“He has two maids, a chef, and a gardener who all live on site, but I still go over and surprise him with cute little dinners,” she gushed. “I crashed his Ferrari into his Rolls-Royce and he wasn’t even mad! He was amused, actually.”

On top of her allowance, she shops online with his credit card whenever she’s at his house.

“Now that we’ve built up trust, I go over my allowance a lot. You can’t really buy a new purse with $1,500 a week.”

The sex is really good, too: “He’s very attentive, very patient, very dedicated to me.”

Another perk of Isabella’s life as a sugar baby: “I’m always out elbow-to-elbow with celebrities—Lil’ Jon, Joe Jonas, Gigi Hadid. You enter a really exclusive world that most girls don’t have access to.”

Isabella has her own connections to the entertainment industry (she starred in 11 episodes of a reality TV show on Fox “before leaving to permanently be on vacation”), so she said she knows a lot of celebrities anyway. But her sugar daddy knows more.

She said she’s still under contract with Fox and could go back to work if she wanted to. “It was fun but I enjoy vacations more. Who doesn’t like beaches and martinis?”

Somehow, she still manages to attend the occasional class at a community college in Huntington Beach, where she’s in her third year with sophomore standing.

For all her candor, Isabella still felt compelled to distinguish between prostitution and sugar-babydom.

“Being a sugar baby is an exclusive thing,” Isabella said. “It’s not like you’re getting paid to show up by the hour. You have an actual relationship with someone.”

Then, perhaps reading the site’s promotional material, she concluded that Seeking Arrangement is “just a modern twist on traditional relationships.”

Isabella is very young and not very clever. If she wasn’t blessed with a “Victoria’s Secret body,” as she described it to me, she’d be less inclined to find her calling in sugar-babydom.

The young, ambitionless, and dim-witted have little incentive to work on anything other than their figures. Inevitably, when age starts working against them, their sugar daddies will have long ago found younger flesh to invest in.


No matter what motivated each of these people to seek out transactional relationships, almost all of them felt obligated to justify or qualify the sex-for-money aspect of their arrangements.

But their stubborn qualifications often made them seem out of touch, like they were lying to themselves.

I met Sara-Kate, 26, at a Starbucks in New York to hear about her adventures as a sugar baby in Los Angeles. In many ways she was the opposite of Isabella: bookish, down-to-earth, quietly pretty.

She’d grown up in Massachusetts, where she went to an elite, all-girls private school and then to Tufts University. She didn’t have boyfriends in high school, let alone drunken hookups, though the latter was more appealing than dating at Tufts.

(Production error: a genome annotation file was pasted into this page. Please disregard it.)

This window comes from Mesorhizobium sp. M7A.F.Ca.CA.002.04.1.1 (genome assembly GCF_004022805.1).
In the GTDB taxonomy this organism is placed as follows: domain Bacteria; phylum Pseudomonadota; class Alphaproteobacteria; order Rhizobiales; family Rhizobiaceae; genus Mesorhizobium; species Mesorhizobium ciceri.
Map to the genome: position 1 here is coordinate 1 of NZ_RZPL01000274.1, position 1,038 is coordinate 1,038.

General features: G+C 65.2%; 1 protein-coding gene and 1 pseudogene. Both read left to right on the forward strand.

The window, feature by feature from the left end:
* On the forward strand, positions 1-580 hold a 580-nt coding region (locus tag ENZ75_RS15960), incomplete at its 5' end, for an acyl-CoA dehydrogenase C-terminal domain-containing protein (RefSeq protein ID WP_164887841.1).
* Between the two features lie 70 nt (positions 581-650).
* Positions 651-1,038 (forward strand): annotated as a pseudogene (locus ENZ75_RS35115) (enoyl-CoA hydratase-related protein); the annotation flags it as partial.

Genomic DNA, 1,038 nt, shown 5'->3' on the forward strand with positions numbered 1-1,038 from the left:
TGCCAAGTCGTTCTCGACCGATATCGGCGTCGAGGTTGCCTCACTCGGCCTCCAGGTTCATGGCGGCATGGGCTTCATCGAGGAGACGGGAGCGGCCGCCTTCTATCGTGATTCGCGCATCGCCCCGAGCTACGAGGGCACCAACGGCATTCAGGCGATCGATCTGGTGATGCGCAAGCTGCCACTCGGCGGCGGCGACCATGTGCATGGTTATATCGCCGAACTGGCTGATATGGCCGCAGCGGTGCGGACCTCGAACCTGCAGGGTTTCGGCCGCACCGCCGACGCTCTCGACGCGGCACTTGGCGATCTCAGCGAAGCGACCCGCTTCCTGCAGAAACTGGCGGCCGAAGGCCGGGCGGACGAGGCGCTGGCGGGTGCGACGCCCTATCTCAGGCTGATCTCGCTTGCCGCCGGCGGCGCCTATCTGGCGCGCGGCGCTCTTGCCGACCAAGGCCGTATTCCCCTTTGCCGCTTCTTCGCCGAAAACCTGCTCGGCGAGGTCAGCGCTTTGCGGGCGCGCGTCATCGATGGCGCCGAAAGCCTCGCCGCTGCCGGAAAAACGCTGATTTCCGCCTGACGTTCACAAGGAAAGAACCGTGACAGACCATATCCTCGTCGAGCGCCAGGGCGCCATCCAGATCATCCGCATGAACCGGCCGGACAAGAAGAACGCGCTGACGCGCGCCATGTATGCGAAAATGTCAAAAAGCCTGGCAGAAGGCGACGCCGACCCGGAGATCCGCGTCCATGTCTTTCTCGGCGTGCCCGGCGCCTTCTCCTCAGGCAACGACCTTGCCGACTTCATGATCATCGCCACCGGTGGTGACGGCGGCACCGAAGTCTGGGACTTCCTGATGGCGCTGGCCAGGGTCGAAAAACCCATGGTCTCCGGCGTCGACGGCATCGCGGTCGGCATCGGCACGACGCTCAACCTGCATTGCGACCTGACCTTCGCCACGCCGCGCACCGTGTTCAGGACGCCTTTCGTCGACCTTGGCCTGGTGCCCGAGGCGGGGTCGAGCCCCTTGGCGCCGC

Meanwhile, her gay best friend was meeting older guys on Grindr and jokingly encouraging to go “husband hunting” on Seeking Arrangement.

“I associated sugar daddies with shopping sprees and expensive dinners. Then I hooked up after my first dinner date during senior year,” she told me.

When her date dropped her off and handed her cash, she hesitated.

“Getting $500 for a blow job was completely foreign to me. I walked into my apartment and freaked out in front of my roommates. I was like, ‘You guys…’ It was the easiest money I’d ever made!”

She went out with a handful of sugar daddies when she was still at school. She fellated a 75-year-old man. (“He was lovely.”)

A month after graduation in May 2011, she started a job placing Chinese high school students in private schools around the country. She’d just returned from a week in New Orleans with one of her daddies, who paid her $5,000 for the trip.

She quit after less than a week at her job and spent the rest of the summer living on her own in Concord, Massachusetts, aimless but independent—and obsessed with saving money. By the middle of August, she was involved with 20 daddies in the Boston area.

Sara-Kate spent the next few months living at her grandparents’ in Westchester, New York, rehearsing to be in an off-Broadway play in Manhattan and spending weekends at The Plaza with a new sugar daddy.

By October, she’d saved $25,000—more than enough to cover living expenses and comedy classes in Los Angeles.

“I moved to West Hollywood and had all this free time on my hands, so I started building relationships with new daddies.”

There were a lot of pretty young girls in L.A., which made her more determined to seduce as many daddies as she could.

She would end up juggling nearly two dozen of them and had sexual relationships with all but one, a 67-year-old man named Michael who wore a skirt on their first date and had a cross-dressing alter ego, “Michelle.”

“It was a novelty, so I told him come over to my place next time in full Michelle mode,” she said. “When he arrived in the trashiest clothes, I was like, ‘Michelle!’ Every time he came his self-tanner would get all over my rug. But he paid me $500 an hour, so…

“In L.A. I felt like I was in my own little world with no consequences. I would ask myself, ‘What is the least amount of time I can commit to these men and the most amount of money I can make?’ I’d always get this little high afterward.”

Sara-Kate would usually meet new sugar daddies in a public place, then invite them back to her apartment. Sometimes they would go to the Beverly Hills Hotel or the Beverly Hilton. Grinning, she noted “a few random little hotels, off the highway.”

Sara-Kate squirreled away $80,000 during the two and a half years she lived in L.A. By last fall, she convinced herself she was losing brain matter.

“I was being myself around these men, which was good for me, especially since I didn’t know how to interact with guys when I was at Tufts,” she told me. “But I wasn’t intellectually stimulated or fulfilled out there.”

She decided to use the money to pay for grad school. She’s enrolled in an MFA program in creative writing at the New School in New York. She’s also working on a book about her life as a sugar baby.

It would be cynical to view this as another money-making scheme by Sara-Kate, though the book idea is a variation of the “Stripping My Way Through Medical School” memoir. If Sara-Kate’s story was bought by a big publishing company, money would be the end result.

After years of having sex for a living, writing about it may well provide Sara-Kate with a route to what many other sugar babies desire: independence, and their own material autonomy.